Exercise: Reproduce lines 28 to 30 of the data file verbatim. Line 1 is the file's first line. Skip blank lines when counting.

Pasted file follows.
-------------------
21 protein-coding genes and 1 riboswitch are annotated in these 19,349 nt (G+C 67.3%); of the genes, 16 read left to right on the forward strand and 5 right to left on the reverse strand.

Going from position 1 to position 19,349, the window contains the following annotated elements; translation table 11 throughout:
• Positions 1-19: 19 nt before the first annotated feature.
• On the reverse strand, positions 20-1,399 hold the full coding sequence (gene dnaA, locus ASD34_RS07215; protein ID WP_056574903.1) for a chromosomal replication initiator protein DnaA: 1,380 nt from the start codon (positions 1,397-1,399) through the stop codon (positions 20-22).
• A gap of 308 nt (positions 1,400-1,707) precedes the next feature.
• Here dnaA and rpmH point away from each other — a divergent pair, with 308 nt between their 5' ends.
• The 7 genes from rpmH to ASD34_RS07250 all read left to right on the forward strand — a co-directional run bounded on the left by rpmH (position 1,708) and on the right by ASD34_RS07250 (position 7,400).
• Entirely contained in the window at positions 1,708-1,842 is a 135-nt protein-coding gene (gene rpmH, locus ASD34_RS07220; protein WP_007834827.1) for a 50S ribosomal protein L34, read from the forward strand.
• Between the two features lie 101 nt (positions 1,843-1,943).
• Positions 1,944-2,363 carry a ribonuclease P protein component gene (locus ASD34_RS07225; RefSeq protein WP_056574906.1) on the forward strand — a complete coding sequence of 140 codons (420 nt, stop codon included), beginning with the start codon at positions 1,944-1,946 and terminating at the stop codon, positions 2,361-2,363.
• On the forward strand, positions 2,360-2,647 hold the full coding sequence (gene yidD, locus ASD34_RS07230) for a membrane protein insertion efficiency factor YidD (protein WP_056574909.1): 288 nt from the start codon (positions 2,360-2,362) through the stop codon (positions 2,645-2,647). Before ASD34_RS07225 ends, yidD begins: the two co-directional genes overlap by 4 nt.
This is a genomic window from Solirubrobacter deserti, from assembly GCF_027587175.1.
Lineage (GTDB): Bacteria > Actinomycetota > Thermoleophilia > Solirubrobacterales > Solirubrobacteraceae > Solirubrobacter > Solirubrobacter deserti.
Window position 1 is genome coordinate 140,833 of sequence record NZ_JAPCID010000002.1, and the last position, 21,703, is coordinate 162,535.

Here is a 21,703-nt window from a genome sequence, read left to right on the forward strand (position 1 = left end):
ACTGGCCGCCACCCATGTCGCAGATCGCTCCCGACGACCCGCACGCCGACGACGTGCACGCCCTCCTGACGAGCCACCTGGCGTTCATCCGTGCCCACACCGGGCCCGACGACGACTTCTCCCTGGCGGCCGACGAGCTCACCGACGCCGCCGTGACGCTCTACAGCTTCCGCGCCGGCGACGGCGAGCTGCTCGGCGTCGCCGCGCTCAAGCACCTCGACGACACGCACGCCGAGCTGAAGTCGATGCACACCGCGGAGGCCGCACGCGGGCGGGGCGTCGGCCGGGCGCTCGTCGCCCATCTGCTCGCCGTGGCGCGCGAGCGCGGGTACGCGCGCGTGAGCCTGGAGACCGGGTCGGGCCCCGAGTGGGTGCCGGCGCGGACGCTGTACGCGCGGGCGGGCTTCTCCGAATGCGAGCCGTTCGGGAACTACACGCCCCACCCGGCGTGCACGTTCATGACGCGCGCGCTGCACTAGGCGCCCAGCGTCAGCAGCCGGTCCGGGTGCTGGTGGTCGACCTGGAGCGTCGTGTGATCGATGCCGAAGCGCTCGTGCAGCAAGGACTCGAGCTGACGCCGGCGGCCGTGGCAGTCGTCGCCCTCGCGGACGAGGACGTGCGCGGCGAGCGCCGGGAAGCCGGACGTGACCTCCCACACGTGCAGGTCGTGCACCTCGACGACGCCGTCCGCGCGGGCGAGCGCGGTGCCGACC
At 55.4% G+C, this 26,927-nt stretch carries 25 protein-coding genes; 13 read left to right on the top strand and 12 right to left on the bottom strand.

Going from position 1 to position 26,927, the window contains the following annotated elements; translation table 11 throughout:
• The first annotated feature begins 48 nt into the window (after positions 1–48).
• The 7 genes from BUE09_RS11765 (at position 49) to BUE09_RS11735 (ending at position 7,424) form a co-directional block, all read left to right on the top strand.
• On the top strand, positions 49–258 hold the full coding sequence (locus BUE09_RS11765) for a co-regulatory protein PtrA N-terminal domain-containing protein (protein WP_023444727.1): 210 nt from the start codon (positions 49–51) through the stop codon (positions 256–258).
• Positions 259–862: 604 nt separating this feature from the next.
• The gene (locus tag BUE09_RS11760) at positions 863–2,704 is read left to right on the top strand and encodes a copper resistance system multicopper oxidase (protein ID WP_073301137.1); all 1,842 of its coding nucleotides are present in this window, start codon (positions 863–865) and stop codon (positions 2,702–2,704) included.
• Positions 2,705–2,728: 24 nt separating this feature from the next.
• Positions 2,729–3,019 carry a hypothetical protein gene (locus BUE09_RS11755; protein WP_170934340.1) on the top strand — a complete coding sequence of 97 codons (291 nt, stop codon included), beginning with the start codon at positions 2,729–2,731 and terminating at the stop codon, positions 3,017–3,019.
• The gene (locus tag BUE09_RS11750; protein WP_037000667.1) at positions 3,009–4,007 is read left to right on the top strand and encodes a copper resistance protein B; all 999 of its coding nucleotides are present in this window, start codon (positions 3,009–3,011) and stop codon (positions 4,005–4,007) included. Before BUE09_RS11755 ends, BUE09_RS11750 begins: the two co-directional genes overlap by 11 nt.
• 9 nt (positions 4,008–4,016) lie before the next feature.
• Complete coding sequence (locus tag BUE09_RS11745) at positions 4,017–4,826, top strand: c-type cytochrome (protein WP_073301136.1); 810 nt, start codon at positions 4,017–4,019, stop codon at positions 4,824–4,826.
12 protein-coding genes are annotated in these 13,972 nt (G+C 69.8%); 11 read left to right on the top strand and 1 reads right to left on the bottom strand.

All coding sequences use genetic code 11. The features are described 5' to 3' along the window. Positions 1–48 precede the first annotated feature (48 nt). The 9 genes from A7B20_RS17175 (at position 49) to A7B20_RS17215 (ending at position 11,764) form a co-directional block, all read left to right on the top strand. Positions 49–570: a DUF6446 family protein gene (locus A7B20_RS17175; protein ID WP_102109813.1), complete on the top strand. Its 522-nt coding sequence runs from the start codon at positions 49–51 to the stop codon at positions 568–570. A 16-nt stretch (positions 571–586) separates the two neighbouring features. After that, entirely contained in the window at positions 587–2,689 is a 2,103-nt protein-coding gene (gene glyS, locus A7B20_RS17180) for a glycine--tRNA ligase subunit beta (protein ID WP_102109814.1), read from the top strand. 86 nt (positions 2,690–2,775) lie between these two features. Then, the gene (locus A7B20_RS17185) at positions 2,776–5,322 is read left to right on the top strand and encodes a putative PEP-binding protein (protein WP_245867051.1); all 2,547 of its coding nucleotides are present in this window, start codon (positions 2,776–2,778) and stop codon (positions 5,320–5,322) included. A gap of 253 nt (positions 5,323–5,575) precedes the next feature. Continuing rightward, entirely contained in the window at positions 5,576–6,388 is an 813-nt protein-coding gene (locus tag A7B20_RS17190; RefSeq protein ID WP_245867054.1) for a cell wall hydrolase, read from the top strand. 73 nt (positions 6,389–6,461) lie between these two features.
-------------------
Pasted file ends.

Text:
• Complete coding sequence (locus tag BUE09_RS11745) at positions 4,017–4,826, top strand: c-type cytochrome (protein WP_073301136.1); 810 nt, start codon at positions 4,017–4,019, stop codon at positions 4,824–4,826.
12 protein-coding genes are annotated in these 13,972 nt (G+C 69.8%); 11 read left to right on the top strand and 1 reads right to left on the bottom strand.

All coding sequences use genetic code 11. The features are described 5' to 3' along the window. Positions 1–48 precede the first annotated feature (48 nt). The 9 genes from A7B20_RS17175 (at position 49) to A7B20_RS17215 (ending at position 11,764) form a co-directional block, all read left to right on the top strand. Positions 49–570: a DUF6446 family protein gene (locus A7B20_RS17175; protein ID WP_102109813.1), complete on the top strand. Its 522-nt coding sequence runs from the start codon at positions 49–51 to the stop codon at positions 568–570. A 16-nt stretch (positions 571–586) separates the two neighbouring features. After that, entirely contained in the window at positions 587–2,689 is a 2,103-nt protein-coding gene (gene glyS, locus A7B20_RS17180) for a glycine--tRNA ligase subunit beta (protein ID WP_102109814.1), read from the top strand. 86 nt (positions 2,690–2,775) lie between these two features. Then, the gene (locus A7B20_RS17185) at positions 2,776–5,322 is read left to right on the top strand and encodes a putative PEP-binding protein (protein WP_245867051.1); all 2,547 of its coding nucleotides are present in this window, start codon (positions 2,776–2,778) and stop codon (positions 5,320–5,322) included. A gap of 253 nt (positions 5,323–5,575) precedes the next feature. Continuing rightward, entirely contained in the window at positions 5,576–6,388 is an 813-nt protein-coding gene (locus tag A7B20_RS17190; RefSeq protein ID WP_245867054.1) for a cell wall hydrolase, read from the top strand. 73 nt (positions 6,389–6,461) lie between these two features.